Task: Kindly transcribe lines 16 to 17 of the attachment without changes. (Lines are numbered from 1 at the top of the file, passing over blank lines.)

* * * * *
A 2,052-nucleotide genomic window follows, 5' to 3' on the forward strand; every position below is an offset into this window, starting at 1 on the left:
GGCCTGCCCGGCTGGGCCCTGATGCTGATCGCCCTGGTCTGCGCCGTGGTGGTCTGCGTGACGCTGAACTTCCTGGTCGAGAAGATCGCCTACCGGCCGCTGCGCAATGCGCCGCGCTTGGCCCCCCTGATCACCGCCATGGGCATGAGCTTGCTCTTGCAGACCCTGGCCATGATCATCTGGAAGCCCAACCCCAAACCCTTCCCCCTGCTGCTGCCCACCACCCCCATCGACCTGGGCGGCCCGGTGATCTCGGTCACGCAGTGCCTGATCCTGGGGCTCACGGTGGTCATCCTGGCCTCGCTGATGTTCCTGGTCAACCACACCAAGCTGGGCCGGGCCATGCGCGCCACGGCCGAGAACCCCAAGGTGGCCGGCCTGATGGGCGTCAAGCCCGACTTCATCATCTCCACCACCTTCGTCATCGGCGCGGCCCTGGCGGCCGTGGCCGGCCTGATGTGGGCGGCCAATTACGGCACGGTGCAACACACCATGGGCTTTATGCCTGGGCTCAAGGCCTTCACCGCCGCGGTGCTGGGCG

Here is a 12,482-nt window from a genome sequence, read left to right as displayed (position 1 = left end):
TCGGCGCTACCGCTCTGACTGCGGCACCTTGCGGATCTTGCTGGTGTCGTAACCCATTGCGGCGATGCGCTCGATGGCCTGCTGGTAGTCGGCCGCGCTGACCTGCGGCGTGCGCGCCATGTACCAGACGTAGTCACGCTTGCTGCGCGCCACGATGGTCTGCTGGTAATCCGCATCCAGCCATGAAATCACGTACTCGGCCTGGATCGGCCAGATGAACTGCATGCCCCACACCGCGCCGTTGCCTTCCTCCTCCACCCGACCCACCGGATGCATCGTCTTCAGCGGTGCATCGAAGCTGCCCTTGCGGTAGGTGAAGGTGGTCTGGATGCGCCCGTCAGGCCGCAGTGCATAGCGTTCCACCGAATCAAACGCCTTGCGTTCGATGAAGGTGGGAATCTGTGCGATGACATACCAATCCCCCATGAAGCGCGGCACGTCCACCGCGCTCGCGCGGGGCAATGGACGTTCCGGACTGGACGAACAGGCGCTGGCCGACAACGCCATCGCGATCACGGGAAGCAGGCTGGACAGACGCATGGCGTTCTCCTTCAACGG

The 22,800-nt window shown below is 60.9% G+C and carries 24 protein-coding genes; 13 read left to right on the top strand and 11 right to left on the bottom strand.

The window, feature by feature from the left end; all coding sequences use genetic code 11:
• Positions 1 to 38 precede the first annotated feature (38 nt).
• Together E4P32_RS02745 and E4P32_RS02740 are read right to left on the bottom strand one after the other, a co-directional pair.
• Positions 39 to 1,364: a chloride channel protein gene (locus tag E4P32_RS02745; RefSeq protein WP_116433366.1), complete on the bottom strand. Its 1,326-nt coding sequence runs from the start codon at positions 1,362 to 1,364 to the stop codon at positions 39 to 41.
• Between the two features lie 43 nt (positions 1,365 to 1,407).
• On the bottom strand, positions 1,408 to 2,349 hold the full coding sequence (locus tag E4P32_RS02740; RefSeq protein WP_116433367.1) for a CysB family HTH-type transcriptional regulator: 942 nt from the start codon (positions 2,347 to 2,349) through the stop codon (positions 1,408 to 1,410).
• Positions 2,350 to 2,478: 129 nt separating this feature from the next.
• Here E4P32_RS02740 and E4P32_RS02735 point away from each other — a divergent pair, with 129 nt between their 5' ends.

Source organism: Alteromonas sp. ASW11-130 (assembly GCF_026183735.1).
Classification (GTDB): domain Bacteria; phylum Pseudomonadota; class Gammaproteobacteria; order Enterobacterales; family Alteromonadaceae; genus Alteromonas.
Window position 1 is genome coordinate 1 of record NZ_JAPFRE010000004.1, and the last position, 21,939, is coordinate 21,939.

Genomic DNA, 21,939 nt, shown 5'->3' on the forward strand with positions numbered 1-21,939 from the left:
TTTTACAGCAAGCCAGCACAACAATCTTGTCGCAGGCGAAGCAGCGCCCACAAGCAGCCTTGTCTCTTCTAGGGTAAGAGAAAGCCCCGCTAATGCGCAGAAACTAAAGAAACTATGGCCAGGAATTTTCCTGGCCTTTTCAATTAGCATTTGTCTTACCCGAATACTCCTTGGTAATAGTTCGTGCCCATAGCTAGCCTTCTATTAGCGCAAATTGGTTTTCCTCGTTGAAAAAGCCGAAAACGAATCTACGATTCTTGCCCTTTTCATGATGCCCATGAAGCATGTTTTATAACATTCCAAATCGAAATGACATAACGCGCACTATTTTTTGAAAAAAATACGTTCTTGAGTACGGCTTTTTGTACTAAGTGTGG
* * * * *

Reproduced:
Window position 1 is genome coordinate 1 of record NZ_JAPFRE010000004.1, and the last position, 21,939, is coordinate 21,939.

Genomic DNA, 21,939 nt, shown 5'->3' on the forward strand with positions numbered 1-21,939 from the left: